September 1, 2014
Reducing Red Meat Consumption Key To Keeping Greenhouse Gas Emissions Manageable
Chuck Bednar for redOrbit.com - Your Universe Online
Unless global red meat and dairy product consumption is reduced, greenhouse gases resulting from food production will increase by 80 percent in the years to come, a team of researchers from the UK reported Sunday in the journal Nature Climate Change.
This dire warning comes as an increasing number of people all over the world are “adopting American-style diets, leading to a sizeable increase in meat and dairy consumption,” said BBC News environmental analyst Roger Harrabin. If this continues, the authors warn that an increasing amount of cropland will have to be converted for use by livestock to keep up with the demand.
As a result, deforestation would increase carbon emissions, increased livestock production would cause a spike in methane emissions, and more widespread fertilizer use would accelerate climate change, Harrabin said. Conversely, the authors wrote that a scenario in which all countries achieved healthier diets (marked by reduced consumption levels of sugars, fats and meat products) significantly reduced the impact on the environment.
“There are basic laws of biophysics that we cannot evade,” lead investigator Bojana Bajzelj, a research associate in the University of Cambridge’s Department of Engineering, told BBC News. “The average efficiency of livestock converting plant feed to meat is less than 3 percent, and as we eat more meat, more arable cultivation is turned over to producing feedstock for animals that provide meat for humans.”
“The losses at each stage are large, and as humans globally eat more and more meat, conversion from plants to food becomes less and less efficient, driving agricultural expansion and releasing more greenhouse gases,” she continued. “Agricultural practices are not necessarily at fault here - but our choice of food is.”
“Unless we make some serious changes in food consumption trends, we would have to completely de-carbonize the energy and industry sectors to stay within emissions budgets that avoid dangerous climate change. That is practically impossible – so, as well as encouraging sustainable agriculture, we need to re-think what we eat,” co-author Professor Pete Smith of the University of Aberdeen’s Institute of Biological and Environmental Sciences, added in a statement.
The study authors wrote that, based on current trends, food production alone will cause total greenhouse gas emissions to exceed their global targets by 2050, and that current agricultural yields will not meet the projected food demands of the expected 9.6 billion people worldwide expected to make up the world’s population by that point.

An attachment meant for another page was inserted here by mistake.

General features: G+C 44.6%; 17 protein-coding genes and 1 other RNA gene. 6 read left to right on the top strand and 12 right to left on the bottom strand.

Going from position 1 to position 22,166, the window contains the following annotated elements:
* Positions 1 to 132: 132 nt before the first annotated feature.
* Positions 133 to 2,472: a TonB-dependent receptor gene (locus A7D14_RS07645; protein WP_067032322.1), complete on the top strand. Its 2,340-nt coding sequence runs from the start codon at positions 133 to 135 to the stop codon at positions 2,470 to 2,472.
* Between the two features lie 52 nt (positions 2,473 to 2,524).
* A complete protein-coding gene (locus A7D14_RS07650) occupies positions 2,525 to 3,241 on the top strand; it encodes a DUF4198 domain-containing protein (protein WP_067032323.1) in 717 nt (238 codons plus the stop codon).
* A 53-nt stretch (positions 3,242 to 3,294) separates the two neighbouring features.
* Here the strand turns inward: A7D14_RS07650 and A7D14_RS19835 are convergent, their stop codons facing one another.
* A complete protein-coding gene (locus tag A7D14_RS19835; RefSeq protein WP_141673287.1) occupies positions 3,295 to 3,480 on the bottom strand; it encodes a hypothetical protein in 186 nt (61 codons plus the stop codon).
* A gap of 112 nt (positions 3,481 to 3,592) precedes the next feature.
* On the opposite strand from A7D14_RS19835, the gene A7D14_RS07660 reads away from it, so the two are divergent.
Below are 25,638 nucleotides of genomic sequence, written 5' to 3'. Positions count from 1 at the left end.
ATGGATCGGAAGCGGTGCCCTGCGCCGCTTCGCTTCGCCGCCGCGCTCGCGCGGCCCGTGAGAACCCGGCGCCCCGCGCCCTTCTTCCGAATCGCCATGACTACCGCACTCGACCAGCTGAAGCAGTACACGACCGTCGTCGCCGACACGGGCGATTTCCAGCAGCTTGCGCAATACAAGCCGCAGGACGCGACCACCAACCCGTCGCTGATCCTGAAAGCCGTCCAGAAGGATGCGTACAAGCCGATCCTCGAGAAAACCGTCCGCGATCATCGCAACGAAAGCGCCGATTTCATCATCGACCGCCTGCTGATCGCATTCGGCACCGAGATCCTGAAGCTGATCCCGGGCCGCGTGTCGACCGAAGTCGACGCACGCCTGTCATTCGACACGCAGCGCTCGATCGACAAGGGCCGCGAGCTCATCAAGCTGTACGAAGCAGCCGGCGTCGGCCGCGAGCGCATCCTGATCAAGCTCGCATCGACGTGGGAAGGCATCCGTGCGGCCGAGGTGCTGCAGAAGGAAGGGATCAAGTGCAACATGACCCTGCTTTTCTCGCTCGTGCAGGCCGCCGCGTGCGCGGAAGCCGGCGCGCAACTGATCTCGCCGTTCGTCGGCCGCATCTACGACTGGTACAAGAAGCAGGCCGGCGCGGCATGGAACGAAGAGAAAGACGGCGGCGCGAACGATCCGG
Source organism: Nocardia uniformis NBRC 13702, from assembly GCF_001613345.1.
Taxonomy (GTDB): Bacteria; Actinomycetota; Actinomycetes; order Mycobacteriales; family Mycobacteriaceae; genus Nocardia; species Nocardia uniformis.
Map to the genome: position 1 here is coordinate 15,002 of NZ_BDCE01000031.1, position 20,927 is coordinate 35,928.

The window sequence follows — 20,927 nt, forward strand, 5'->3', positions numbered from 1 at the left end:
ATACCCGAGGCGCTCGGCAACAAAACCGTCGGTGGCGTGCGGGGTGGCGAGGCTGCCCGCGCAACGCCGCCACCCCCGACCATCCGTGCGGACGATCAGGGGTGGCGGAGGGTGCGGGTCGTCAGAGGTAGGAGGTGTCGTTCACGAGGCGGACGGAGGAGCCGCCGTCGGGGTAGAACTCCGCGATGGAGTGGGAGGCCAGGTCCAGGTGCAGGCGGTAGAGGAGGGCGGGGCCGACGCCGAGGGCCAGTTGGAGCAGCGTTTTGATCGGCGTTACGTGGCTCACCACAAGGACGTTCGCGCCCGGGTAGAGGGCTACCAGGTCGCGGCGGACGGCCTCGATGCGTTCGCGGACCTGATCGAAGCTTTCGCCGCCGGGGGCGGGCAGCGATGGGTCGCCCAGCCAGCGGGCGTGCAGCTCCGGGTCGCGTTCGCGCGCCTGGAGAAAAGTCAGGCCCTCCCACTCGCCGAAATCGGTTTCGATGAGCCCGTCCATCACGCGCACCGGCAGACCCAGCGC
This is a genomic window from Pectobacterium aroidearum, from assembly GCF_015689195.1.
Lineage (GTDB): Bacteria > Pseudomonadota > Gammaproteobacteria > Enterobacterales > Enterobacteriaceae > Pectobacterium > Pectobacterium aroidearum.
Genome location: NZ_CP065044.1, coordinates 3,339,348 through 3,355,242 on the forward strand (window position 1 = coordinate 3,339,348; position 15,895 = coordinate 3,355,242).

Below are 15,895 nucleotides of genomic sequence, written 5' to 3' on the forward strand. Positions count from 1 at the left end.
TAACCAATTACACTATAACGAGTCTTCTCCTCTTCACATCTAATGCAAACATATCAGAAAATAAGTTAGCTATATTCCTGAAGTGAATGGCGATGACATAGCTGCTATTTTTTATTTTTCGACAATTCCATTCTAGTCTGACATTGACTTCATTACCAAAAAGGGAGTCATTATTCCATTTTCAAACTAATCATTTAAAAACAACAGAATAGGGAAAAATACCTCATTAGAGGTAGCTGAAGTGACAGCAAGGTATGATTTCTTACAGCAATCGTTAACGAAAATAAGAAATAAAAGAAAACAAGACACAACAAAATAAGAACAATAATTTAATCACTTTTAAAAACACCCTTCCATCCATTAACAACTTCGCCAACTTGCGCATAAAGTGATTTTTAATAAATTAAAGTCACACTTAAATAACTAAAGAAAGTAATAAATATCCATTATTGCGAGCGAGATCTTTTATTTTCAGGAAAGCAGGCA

Unless our dietary habits change, Bajzelj, Smith and their colleagues said that by 2050, cropland would have expanded by 42 percent and fertilizer use would spike by 45 percent since 2009. Furthermore, 10 percent of the world’s tropical forests would be destroyed over the next 35 years, and deforestation, fertilizer use and livestock methane emissions would cause food production-related greenhouse gases to increase by nearly 80 percent.
“The report says the situation can be radically improved if farmers in developing countries are helped to achieve the best possible yields from their land,” Harrabin said. “Another big improvement will come if the world's population learns to stop wasting food. The researchers say if people could also be persuaded to eat healthier diets, those three measures alone could halve agricultural greenhouse gas levels from their 2009 level.”
“It is imperative to find ways to achieve global food security without expanding crop or pastureland. Food production is a main driver of biodiversity loss and a large contributor to climate change and pollution, so our food choices matter,” said Bajzelj.
The researchers are recommending a diet that includes just two 85 gram (three ounce) portions of red meat and five eggs per week, as well as one serving of poultry each day.
Co-author Keith Richards from the Cambridge Department of Geography explained, “This is not a radical vegetarian argument; it is an argument about eating meat in sensible amounts as part of healthy, balanced diets. Managing the demand better, for example by focusing on health education, would bring double benefits – maintaining healthy populations, and greatly reducing critical pressures on the environment.”